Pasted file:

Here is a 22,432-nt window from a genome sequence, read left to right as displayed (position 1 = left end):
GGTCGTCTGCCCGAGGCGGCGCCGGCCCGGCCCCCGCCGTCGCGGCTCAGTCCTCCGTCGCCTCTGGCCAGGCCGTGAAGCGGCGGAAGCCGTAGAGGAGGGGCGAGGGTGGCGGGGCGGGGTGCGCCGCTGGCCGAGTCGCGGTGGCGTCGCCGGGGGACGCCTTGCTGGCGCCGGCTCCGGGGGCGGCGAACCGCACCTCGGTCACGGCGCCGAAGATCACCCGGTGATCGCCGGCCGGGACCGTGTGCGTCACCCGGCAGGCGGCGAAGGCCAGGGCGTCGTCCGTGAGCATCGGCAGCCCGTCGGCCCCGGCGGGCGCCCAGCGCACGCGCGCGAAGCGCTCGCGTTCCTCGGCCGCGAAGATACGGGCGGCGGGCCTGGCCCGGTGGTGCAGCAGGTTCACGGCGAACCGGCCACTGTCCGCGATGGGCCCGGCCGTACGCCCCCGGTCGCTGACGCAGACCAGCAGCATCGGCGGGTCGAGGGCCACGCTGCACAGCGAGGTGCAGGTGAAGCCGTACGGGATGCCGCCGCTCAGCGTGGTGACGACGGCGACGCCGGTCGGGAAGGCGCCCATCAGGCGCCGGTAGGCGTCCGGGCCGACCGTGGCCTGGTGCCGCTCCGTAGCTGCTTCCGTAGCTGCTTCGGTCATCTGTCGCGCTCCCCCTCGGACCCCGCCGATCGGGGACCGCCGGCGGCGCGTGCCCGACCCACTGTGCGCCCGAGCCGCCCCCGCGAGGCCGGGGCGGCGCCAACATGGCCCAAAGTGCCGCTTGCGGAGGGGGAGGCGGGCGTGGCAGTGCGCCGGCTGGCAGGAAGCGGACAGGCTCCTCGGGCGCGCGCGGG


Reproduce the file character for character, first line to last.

Here is a 22,432-nt window from a genome sequence, read left to right as displayed (position 1 = left end):
GGTCGTCTGCCCGAGGCGGCGCCGGCCCGGCCCCCGCCGTCGCGGCTCAGTCCTCCGTCGCCTCTGGCCAGGCCGTGAAGCGGCGGAAGCCGTAGAGGAGGGGCGAGGGTGGCGGGGCGGGGTGCGCCGCTGGCCGAGTCGCGGTGGCGTCGCCGGGGGACGCCTTGCTGGCGCCGGCTCCGGGGGCGGCGAACCGCACCTCGGTCACGGCGCCGAAGATCACCCGGTGATCGCCGGCCGGGACCGTGTGCGTCACCCGGCAGGCGGCGAAGGCCAGGGCGTCGTCCGTGAGCATCGGCAGCCCGTCGGCCCCGGCGGGCGCCCAGCGCACGCGCGCGAAGCGCTCGCGTTCCTCGGCCGCGAAGATACGGGCGGCGGGCCTGGCCCGGTGGTGCAGCAGGTTCACGGCGAACCGGCCACTGTCCGCGATGGGCCCGGCCGTACGCCCCCGGTCGCTGACGCAGACCAGCAGCATCGGCGGGTCGAGGGCCACGCTGCACAGCGAGGTGCAGGTGAAGCCGTACGGGATGCCGCCGCTCAGCGTGGTGACGACGGCGACGCCGGTCGGGAAGGCGCCCATCAGGCGCCGGTAGGCGTCCGGGCCGACCGTGGCCTGGTGCCGCTCCGTAGCTGCTTCCGTAGCTGCTTCGGTCATCTGTCGCGCTCCCCCTCGGACCCCGCCGATCGGGGACCGCCGGCGGCGCGTGCCCGACCCACTGTGCGCCCGAGCCGCCCCCGCGAGGCCGGGGCGGCGCCAACATGGCCCAAAGTGCCGCTTGCGGAGGGGGAGGCGGGCGTGGCAGTGCGCCGGCTGGCAGGAAGCGGACAGGCTCCTCGGGCGCGCGCGGG